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Penn Nursing Student Develops Holistic Diabetes Education Tool that can be Tailored for Global Communities

Early this year, Natalie Ball, BSN, RN, Nu’14, was named a delegate to the US-Mex Forum for Cooperative, Understanding and Solidarity (FoCUS) program. A group of 30 outstanding students from the United States and Mexico, the cohort benefits from a range of academic and cultural opportunities as they work on projects in preparation for the bi-annual FoCUS Summit, which brings all Delegates together at Stanford and ITAM.

Following the ITAM conference this spring, Natalie and her team began a collaborative project focused on diabetes education in Oaxaca, MX in partnership with the local non-profit, En Via. In the course of just a few months, Natalie and her group, comprised of a biomedical engineer, a chemist, a pre-med student, a linguistics student, and a physician, conceptualized and researched a dynamic diabetes education program, edDiabetes. At the recent FoCUS Summit at Stanford University held over the first weekend of November, they were given the Outstanding Delegate Presentation award for exactly that work.

What began as a question to Fundación En Vía – a non-profit organization in Oaxaca, Mexico that supports social and community development through microfinance, responsible tourism, and education – has developed into a culturally sensitive, holistic diabetes education tool that can be thoughtfully tailored to communities in need. Natalie felt strongly from the beginning that whatever project she was going to work on had to be rooted in necessity. “We didn’t want to be the ones going into a community and saying, ‘this looks like a big problem for you…we’re going to solve it.’ We wanted to help a community solve a problem that they had identified themselves,” she says.

When Natalie and her team were initially connected with En Vía, they were told that diabetes education, prevention, and management were the major issues identified by the women in the community. Although there was a small program in place, the women wanted to expand it. This helped give shape to edDiabetes. She explains: “We’re piloting the program in Oaxaca, but ultimately we are creating a website that will provide a toolkit for adapting our diabetes education program to any community interested. Organizations, educators, clinicians, students…or anyone, can access the site to find the tools they need to deliver diabetes education, with the first tool always focused on community surveys, partnerships, and community- based participatory research.”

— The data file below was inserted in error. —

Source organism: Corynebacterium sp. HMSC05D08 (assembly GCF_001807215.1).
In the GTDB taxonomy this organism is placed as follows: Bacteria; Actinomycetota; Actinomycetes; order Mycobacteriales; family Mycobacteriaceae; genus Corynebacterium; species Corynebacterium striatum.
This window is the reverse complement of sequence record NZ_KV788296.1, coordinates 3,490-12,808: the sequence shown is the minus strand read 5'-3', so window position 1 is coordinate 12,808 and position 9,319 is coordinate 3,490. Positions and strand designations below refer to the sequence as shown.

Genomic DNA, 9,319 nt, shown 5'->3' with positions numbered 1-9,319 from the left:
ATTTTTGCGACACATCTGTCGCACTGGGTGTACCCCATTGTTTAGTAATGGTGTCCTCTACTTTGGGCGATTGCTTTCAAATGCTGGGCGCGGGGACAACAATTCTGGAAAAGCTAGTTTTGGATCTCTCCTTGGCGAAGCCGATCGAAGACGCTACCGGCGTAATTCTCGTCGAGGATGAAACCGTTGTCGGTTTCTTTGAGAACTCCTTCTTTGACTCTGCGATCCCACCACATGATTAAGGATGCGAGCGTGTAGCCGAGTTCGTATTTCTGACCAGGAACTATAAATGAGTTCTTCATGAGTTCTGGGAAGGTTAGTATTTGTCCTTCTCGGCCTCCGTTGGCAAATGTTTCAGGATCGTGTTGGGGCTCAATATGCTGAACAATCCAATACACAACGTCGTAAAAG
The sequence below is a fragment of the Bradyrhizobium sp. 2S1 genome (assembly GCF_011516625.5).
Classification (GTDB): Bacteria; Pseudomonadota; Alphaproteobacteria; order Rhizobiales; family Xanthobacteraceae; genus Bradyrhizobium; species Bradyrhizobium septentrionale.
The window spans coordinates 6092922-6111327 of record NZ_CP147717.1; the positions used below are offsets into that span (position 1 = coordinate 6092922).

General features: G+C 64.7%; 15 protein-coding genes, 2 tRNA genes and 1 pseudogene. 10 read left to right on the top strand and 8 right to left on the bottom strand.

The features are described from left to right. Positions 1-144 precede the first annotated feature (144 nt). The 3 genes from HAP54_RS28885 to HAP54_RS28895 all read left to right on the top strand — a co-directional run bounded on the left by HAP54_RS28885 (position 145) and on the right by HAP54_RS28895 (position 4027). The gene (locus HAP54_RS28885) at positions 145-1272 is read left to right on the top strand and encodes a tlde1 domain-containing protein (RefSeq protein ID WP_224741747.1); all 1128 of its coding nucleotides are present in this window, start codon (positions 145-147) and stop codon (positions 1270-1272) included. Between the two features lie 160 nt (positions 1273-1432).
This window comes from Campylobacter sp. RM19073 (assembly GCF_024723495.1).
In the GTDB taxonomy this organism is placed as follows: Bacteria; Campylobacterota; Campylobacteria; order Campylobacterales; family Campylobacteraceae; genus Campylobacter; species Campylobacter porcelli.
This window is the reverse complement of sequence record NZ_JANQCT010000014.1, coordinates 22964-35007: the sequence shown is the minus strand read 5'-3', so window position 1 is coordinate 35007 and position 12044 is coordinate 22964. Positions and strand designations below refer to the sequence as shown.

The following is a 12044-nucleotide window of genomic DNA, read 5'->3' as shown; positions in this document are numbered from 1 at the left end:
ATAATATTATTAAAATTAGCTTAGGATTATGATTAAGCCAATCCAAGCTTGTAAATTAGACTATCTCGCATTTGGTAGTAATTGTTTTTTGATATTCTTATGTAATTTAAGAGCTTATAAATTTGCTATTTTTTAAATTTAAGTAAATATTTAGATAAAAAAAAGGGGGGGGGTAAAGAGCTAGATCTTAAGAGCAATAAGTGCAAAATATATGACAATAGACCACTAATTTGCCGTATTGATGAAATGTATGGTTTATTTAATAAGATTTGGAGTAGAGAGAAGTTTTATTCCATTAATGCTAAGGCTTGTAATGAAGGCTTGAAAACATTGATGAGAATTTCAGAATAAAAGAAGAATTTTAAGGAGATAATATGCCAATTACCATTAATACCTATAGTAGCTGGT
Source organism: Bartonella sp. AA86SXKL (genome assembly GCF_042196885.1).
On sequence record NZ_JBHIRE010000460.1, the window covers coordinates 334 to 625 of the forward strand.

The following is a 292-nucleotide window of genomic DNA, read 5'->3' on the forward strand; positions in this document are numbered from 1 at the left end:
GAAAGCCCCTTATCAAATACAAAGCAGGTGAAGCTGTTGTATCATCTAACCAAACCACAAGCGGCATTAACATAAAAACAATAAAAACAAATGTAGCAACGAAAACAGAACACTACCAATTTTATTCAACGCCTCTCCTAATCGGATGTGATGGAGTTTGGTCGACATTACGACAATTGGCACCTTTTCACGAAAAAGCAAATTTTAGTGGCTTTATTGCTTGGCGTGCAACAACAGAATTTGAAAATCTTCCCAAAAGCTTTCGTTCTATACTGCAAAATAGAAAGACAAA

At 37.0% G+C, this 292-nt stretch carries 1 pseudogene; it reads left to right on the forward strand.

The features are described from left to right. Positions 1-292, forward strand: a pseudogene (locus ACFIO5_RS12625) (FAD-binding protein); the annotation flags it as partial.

With some 422 billion people diagnosed with diabetes around the world and the US associated spend at roughly $300 billion a year, it is an expensive pandemic. Natalie hopes that edDiabetes can be part of the solution, one which is centered on four major tenets:

  • Access to diabetes education should be provided through a culturally sensitive, patient-centered approach. This includes language and literacy-level sensitivity, and requires a program that can be used in low-resource communities;
  • That patients must play a central role in coordinating their own health care. Tailored education programs built in partnership with community members that are either suffering or at risk for diabetes is essential;
  • Diabetes must be addressed holistically, considering the social determinants of health, including economic stability, education, social and community context, health and health care, as well as neighborhoods and the built environment; and
  • The education materials developed must be easily shared, so that they can be translated and disseminated throughout the world.

Natalie explains, “Type 2 diabetes is complex and multifactorial. It is a disease that is largely preventable but without proper access to prevention and education, the disease progresses resulting in lowered quality of life, multiple co-morbidities, and other chronic disease. But with edDiabetes, we are trying to solve that by implementing a low-cost strategy for prevention, management, and education that is individually tailored to each community.

Longer-term, Natalie hopes that, “this project can be implemented in communities all over the world. Wherever it starts, the first step will always be to establish a community partnership and identify community needs. Then you can specifically adapt the program to that community. There will always be a lesson plan, reinforced with an interactive activity sensitive to the resources available in the community. The emphasis is always focused on culturally sensitive, holistic, patient-centered diabetes education.”

Natalie will be travelling to Oaxaca to put edDiabetes to the test this coming spring. “At the end of the day, the community members know most about what their needs are, what works for them, what doesn’t, and what resources are available to them,” she says. From providing safe-spaces to address depression—a common comorbidity, to effecting lifestyle changes such as exercise, she understands that a holistic and customized approach is key in helping global communities manage this disease.